New Orleans jazz greats and military marching bands will come together Sunday at Trinity Episcopal Church to honor veterans and America’s independence at the 14th annual Patriotic Music Festival.
“Those who are prepared to make the ultimate sacrifice for the sake of the country, to protect our democratic ideals, why wouldn’t we pay homage and credit those guys?” said trombonist Delfeayo Marsalis, a regular performer at the festival. “I would always start off with the national anthem for those individuals who would put everything on the line.”
The Color Guard and a procession of veterans and early American societies, with their flags, will start the three-hour festival in the stately Jackson Avenue church at 3 p.m., followed by nonstop musical performances featuring a variety of genres.
“The diversity and passion with which our Patriotic Fest has been embraced throughout the years by the community has never failed to make it a very stirring and uplifting event,” said Albinas Prizgintas, longtime pianist and organist at Trinity.
Ellis Marsalis, who played in a quartet during his years in the Marines, will take part this year. His son, Delfeayo, who has made this festival a regular on his calendar, is one of the major highlights of the festival. Delfeayo Marsalis and his Uptown Jazz Orchestra will collaborate with the military marching bands, and the end result will be a repertoire of unique sounds not often heard together.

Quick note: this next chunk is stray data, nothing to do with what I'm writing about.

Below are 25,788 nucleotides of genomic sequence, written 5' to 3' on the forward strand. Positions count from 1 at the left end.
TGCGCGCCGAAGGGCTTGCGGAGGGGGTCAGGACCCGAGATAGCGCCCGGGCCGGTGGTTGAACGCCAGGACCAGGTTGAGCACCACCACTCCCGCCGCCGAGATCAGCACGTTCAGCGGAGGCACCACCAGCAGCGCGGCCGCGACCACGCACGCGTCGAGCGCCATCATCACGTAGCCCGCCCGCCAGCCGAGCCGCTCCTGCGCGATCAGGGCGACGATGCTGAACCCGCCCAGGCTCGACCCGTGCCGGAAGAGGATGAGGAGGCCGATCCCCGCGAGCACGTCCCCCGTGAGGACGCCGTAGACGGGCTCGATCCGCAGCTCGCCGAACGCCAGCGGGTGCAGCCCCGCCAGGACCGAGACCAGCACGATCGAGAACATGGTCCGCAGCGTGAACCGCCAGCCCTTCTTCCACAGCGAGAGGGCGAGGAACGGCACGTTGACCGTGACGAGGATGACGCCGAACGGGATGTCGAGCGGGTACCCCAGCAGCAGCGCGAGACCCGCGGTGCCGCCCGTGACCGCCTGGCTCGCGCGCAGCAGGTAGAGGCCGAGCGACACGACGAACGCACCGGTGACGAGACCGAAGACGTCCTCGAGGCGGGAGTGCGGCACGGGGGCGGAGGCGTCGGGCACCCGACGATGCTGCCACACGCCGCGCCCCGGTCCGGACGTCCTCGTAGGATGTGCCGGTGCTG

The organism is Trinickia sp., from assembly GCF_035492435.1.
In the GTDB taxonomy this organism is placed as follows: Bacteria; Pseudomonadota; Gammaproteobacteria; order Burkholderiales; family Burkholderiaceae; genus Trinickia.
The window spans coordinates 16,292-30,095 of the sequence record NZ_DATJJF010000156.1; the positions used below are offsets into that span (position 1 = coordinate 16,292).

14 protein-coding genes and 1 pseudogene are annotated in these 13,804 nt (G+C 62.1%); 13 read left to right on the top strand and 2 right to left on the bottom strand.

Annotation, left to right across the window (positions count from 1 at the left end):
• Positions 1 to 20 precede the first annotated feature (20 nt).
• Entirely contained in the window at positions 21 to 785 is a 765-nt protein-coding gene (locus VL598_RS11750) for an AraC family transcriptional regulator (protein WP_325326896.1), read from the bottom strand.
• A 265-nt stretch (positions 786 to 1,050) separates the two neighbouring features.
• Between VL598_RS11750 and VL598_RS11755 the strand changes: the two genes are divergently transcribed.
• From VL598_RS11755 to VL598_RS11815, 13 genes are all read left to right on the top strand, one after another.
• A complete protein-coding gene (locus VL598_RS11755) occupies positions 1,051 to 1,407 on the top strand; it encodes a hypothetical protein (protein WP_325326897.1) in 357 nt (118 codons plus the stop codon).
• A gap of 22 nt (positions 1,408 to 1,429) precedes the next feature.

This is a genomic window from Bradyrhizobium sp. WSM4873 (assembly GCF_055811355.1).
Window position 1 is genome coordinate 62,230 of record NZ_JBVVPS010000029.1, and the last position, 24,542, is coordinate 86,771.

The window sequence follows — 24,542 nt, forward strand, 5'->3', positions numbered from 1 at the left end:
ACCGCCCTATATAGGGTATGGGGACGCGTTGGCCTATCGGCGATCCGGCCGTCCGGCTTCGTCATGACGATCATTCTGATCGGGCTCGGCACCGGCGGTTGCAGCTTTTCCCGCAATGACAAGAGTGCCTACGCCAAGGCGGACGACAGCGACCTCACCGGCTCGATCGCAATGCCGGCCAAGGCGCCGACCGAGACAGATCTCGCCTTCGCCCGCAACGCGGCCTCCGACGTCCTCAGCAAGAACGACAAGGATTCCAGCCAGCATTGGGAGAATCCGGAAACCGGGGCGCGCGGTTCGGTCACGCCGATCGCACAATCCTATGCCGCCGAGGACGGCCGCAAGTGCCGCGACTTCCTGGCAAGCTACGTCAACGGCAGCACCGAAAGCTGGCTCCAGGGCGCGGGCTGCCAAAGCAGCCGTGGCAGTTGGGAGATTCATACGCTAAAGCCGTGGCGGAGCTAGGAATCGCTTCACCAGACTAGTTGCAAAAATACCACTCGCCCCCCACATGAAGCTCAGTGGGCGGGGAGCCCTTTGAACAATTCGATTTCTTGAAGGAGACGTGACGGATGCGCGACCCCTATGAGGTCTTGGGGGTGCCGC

“We will collaborate with one of the military bands,” Delfeayo Marsalis said. “It is always fun for us, because their style is a little different, so it is always a fun experience with the military concert band style mixed in with the street brass band style.”
The event, free and open to the public, allows festivalgoers to experience music that is loosely themed around patriotism, participate in a second-line parade and mingle at the reception in the parish house and patio, where light finger food and refreshments will be served.
Prizgintas said he created this musical community event 14 years ago as an alternative, or an addition, to other people’s Fourth of July celebrations. He said that over the years it has developed and evolved.
To ensure there is a strong and relevant lean towards patriotic music throughout his personal performances at the festival, Prizgintas had to rely on veterans to steer him in the right direction.
“I wasn’t born in this country, although I grew up in New Jersey, so to do a patriotic music festival, I was floundering a bit, and I wasn’t sure if I was on the right track. The older veterans set me straight,” Prizgintas said.
The veterans emphasized the importance of composer John Philip Sousa.
“Sousa was a very important composer,” Prizgintas said. “He doesn’t just do marching music, but he is a substantial musical genius. That was a big awakening for me, to work on music by Sousa, marches and patriotic songs, and other forms of American music.”
As long as Trinity keeps producing this festival to honor veterans and America’s independence, it will continue to attract a variety of musical talent from across New Orleans, Delfeayo Marsalis said.
“I always bring the band, even if I am out of town; I make sure there is a band that will attend,” he said. “The church has such a great history sponsoring excellent concerts and having a real love of music, both New Orleans music and international music.”